So what could a Chiropractor and a Baker possibly have in common?
Kneading bread is hard work, but surely not that seriously bad? Well in this case the answer lies less in the occupations and more in the building that they both occupied at one time or another.
If you at the kind of person who walks in a hurry with the sole aim of getting from A to B and everything passes by you in a blur, then maybe taking moment to look around will make your commute a more scenic experience.
Naturally this is easier to do in places that have buildings with some history to start off with.. Europe has bucketloads of it so I’m very lucky indeed in this respect.
Most people, I notice completely forget to look upwards and have no clue that above their heads are beautiful decorative tiles, roof lines, iron and brick decoration.
Maybe it’s the current obsession with the modern, maybe these people don’t find these styles aesthetically pleasing any more, thinking of them as the “old things equals old fashioned”.
If that’s the case then I’m a confirmed ” old fashioned” because I’m happily to surround myself in the styles of Art Nouveau , Deco, Georgian, Renaissance and Medieval…
“Machineale Roggebroodbakkerij ” in this beautiful sign of old, means “Machine made Rye bread bakery”, Roggebrood being a very dense, dark brown, almost black bread. It’s later typically cut into ultra thin slices and paired with a heap other Dutch favourites such as Erwtensoep (the thick winter traditional pea and ham soup).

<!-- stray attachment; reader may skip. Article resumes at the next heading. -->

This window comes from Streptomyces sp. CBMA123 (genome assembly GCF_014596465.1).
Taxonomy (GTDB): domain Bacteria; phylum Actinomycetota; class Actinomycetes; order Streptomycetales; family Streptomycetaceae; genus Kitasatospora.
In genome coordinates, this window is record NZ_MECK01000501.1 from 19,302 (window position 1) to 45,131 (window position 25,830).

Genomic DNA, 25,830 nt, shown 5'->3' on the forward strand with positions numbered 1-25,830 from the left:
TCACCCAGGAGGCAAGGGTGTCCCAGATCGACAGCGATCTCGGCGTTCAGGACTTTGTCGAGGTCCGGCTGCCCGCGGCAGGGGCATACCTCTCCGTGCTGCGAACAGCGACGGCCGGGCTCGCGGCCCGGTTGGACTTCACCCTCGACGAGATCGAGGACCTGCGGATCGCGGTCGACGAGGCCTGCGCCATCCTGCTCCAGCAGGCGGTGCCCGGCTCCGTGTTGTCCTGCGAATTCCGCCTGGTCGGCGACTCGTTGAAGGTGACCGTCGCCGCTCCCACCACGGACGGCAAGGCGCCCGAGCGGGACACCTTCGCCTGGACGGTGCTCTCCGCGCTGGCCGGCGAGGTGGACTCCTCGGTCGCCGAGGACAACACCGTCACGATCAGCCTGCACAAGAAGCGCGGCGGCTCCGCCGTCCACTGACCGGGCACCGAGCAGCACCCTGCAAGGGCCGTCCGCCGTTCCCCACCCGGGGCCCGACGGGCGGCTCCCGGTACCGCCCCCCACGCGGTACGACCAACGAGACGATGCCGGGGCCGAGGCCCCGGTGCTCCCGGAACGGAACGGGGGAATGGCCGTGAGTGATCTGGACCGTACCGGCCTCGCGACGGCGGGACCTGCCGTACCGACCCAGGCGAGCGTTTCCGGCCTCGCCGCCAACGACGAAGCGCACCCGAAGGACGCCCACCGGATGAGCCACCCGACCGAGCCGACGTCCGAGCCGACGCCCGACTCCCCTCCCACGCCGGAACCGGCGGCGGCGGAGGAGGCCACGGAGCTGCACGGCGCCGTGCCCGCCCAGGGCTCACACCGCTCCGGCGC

These days the building houses a Chiropractor’s premises, but luckily the signs of old remain.
I love that not only the name of the company was incorporated (Roggebroodbakkerij v/d (van de) Firma Gebr Ten Hoeve, and the date above of 1910) literally translates as ” Rye Bread Bakery from the Firm/Company of Brothers Ten Hoeve”. The Ten Hoeve being the family surname.
Being a detail fanatic I also love the extra small detail of the three stalks of wheat/barley or rye, with a hand scythe wrapped neatly around it. Simple, elegant decorative and beautiful to the eye.
I look at this sign and wonder what life was like in 1910, what I would have seen had I been standing in this exact spot as these tiles were being fitted into place. Definitely times have changed beyond recognition, especially for me as a woman, but luckily though, whilst the Roggebroodbakkerij that stood on this spot is long gone, Roggebrood in the Netherlands is still to be found in every bakery and supermarket and is still much loved.
Sadly for me, I like a lighter rye bread very much but find that Roggebrood is a little too heavy and dense for my taste. So I’ll stick with oogling the signs instead.